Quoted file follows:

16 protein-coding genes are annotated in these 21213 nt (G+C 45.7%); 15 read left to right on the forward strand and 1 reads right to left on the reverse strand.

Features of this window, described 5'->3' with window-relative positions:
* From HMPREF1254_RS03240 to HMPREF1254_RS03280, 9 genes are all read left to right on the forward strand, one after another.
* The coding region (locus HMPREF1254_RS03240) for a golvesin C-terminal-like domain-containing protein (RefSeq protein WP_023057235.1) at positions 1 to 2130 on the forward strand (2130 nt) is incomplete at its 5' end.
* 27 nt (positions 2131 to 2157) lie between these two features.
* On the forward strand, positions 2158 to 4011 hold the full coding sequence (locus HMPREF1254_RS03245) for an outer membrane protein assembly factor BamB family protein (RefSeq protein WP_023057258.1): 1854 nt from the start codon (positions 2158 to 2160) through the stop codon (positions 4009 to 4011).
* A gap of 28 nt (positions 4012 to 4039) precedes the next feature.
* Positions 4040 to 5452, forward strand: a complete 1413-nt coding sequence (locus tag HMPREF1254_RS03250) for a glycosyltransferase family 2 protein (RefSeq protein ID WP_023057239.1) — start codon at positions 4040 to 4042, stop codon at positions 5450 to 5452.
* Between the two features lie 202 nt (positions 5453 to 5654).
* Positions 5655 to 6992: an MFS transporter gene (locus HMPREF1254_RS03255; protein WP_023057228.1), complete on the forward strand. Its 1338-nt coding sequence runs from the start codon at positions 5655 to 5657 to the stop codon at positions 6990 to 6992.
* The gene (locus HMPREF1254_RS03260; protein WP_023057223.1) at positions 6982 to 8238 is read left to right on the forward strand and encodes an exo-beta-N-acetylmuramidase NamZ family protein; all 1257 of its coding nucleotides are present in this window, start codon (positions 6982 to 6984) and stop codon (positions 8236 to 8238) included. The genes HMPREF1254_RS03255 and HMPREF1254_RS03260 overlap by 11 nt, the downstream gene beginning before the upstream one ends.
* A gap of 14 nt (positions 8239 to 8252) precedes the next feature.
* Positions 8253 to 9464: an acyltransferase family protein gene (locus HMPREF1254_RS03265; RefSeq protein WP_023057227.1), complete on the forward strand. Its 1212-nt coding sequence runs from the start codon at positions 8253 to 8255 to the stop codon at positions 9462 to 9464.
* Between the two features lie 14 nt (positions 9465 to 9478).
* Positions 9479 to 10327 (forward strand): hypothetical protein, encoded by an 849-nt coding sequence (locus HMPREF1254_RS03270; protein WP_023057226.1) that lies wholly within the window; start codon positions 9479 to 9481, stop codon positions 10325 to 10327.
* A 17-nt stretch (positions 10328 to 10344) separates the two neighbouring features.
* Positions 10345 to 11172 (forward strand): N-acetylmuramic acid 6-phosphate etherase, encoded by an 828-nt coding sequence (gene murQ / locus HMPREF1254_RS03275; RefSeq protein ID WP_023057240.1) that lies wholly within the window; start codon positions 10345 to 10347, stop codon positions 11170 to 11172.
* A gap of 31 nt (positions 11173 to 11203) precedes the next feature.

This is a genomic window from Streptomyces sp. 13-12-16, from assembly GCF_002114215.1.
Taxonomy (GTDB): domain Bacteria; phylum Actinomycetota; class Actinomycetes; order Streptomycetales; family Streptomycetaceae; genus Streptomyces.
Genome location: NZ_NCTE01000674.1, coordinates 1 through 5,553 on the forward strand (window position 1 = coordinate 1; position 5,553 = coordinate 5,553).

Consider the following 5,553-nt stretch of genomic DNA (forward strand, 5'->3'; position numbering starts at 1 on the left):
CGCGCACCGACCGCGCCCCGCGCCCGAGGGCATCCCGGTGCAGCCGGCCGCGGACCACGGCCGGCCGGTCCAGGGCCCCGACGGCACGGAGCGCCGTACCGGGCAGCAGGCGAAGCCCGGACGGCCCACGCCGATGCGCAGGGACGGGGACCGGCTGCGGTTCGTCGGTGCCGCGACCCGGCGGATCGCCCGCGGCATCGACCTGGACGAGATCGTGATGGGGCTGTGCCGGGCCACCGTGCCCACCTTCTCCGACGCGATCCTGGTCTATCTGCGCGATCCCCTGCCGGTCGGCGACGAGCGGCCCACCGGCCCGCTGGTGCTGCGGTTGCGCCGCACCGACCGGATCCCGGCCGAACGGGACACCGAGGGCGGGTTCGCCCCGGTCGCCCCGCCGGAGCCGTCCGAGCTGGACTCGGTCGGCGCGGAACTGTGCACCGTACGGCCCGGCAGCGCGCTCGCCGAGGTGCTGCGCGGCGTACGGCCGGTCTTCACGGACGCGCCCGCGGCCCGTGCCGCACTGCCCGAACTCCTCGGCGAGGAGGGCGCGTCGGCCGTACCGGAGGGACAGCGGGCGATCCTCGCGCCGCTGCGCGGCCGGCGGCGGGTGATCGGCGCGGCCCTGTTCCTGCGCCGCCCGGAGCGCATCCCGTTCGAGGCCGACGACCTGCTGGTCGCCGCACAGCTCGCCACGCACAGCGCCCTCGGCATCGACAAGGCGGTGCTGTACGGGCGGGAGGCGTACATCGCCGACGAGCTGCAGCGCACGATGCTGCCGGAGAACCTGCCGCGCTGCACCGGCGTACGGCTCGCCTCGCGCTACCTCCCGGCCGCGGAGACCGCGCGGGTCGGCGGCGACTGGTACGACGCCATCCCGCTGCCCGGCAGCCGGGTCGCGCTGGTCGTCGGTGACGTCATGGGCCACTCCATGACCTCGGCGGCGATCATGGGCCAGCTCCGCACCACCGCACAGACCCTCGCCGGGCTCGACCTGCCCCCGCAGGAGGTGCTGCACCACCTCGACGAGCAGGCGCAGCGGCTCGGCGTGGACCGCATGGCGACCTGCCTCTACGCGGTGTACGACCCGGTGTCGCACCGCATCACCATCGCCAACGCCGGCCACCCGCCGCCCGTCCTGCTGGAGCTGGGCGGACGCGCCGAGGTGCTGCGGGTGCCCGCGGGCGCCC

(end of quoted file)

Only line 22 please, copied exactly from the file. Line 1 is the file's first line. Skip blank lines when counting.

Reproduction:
Consider the following 5,553-nt stretch of genomic DNA (forward strand, 5'->3'; position numbering starts at 1 on the left):